HB 1766 anticipates contested case hearings for its dispute resolution. HB 1766 can be dragged on and on for those who want to kill geothermal. These provisions result in unneeded delays. The rate payer will pay for any inefficiency. This bill requires geothermal sub zones. This is not needed; there are adequate checks and balances via the provision in HB2639, which we prefer.
I went to the Phillipines to visit geothermal operations there. We visited a geothermal plant that was located on the slopes of a volcano that last erupted 100,000 years ago. By contrast, Mauna Kea last erupted 4,000 years ago. We should not add cost to a potential developer to find what out what most of us already know– there is heat under Mauna Kea. What happens if the developer that funds the development of a new geothermal resource zone designation and loses the bid? No one would voluntarily spend money for a project someone else could win.
Defeat HB1766. Approve HB2639.Richard Ha, Big Island Community Coalition chairman
Bob Petricci and the Puna Pono Alliance took the opposite position in this lengthy testimony evaluating both bills:
The ﬁrst geothermal permitting law created by Act 296 in 1983 provided for a contested case2 in permit applications. In 1987 Act 378 removed contested case provisions and substituted mandatory mediation (“to provide for a simpler procedure to consider and act on permits for geothermal development ….” Senate Committee Report 1118.). In 2012, Act 97 repealed all of
2 Act 296 (1986) said, in relevant part, “[t]he board and/or appropriate county agency shall, upon request, conduct a contested case hearing pursuant to chapter 91 prior to the issuance of a geothermal resource permit….” Contested case is deﬁned by HRS § 91-1 as “a proceeding in which the legal rights, duties, or privileges of speciﬁc parties are required by law to be determined after an opportunity for agency hearing.”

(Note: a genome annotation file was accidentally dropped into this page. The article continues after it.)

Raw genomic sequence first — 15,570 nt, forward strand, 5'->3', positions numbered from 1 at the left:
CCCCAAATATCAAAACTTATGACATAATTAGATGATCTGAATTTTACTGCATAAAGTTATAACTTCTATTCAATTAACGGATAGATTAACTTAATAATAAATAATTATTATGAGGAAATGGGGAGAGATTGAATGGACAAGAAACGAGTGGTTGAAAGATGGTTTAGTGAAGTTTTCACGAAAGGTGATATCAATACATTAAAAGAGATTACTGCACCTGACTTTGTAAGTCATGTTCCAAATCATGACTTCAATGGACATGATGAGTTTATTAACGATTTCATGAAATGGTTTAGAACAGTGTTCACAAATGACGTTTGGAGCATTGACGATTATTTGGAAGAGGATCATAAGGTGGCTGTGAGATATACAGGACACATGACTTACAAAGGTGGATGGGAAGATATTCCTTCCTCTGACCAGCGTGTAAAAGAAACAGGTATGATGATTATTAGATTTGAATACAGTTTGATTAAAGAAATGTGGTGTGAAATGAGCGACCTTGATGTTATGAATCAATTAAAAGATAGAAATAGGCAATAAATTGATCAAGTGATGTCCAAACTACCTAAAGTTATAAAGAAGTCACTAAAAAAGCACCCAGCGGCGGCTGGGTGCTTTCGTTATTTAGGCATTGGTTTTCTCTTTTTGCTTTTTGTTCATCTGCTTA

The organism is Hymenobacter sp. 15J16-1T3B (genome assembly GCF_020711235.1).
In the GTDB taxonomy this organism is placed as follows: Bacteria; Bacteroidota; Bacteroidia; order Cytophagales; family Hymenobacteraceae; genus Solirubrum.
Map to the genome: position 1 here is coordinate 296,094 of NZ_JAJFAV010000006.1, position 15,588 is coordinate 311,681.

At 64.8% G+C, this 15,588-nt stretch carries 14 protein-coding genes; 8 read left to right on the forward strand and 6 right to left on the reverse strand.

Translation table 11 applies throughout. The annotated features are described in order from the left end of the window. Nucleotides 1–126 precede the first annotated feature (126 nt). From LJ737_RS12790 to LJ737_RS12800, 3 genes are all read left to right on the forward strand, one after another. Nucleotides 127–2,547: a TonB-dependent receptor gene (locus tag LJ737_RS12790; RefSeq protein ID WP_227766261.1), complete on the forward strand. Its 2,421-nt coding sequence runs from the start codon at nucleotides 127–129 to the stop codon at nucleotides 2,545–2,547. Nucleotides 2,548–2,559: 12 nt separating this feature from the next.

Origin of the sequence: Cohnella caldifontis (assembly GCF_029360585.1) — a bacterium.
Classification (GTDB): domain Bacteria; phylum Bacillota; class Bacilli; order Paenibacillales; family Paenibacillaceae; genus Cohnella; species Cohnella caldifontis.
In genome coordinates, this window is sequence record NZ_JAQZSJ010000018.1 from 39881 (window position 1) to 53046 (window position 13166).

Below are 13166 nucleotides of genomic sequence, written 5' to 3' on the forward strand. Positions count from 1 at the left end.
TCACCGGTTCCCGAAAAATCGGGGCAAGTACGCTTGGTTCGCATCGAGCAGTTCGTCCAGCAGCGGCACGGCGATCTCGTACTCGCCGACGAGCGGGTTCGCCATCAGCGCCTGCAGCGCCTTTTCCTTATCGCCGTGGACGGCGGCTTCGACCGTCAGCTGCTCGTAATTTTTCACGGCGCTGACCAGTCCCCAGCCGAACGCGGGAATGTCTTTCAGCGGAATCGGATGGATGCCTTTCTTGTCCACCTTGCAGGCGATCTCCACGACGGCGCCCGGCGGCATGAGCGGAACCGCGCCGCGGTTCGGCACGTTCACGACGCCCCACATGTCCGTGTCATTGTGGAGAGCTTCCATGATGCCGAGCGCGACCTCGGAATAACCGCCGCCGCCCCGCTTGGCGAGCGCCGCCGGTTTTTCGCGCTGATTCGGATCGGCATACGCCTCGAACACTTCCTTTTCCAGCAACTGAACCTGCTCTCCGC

the laws relating to geothermal permitting and geothermal resource subzones, apparently with an intent of eliminating a so-called ‘go-slow’ approach to geothermal development?3
Early thoughts regarding streamlining geothermal permits to make the process simpler (and easier for developers) weakened the process to the point where it failed to appropriately consider public health and safety. Those thoughts eventually reached the ultimate absurdity of simply wiping out all geothermal regulatory statutes in 2012 by Act 97. Obviously, the resulting vacuum provides for no consideration of public health and safety. Now, for the second year in a row, the Legislature is re-visiting that elimination of laws governing geothermal development. A ﬁnal step in the unsuccessful efforts to restore geothermal laws in 2013 saw a rare Senate ﬂoor amendment that removed mandatory meditation from HB252 (the last bill geothermal still standing in 2013 before it died in a conference committee.)
Before you now is HB2639 that would restore only part of the minimal and insufﬁcient streamlined geothermal permitting procedure that was repealed by Act 97. We strongly oppose HB2639 in its present form. On the other hand, we strongly support HBl766 that would restore improved permitting procedures, including lessons learned ﬁom the Geothermal Public Health Assessment Final Report that resulted from a working group funded by the County of Hawai‘i. The County’s pro-geothermal mayor has embraced the report and promised to implement its recommendations. Puna is the only community in the State with actual geothermal experience. The report offers some hope that future geothermal development in Hawai‘i could come closer to assuring the health and safety of affected communities. It is a misfortune for our optimism that HB2639 disregards Hawai‘i County’s recent assessment report. Our community’s support for HB1766 could extend to supporting HB2639 it is duly amended.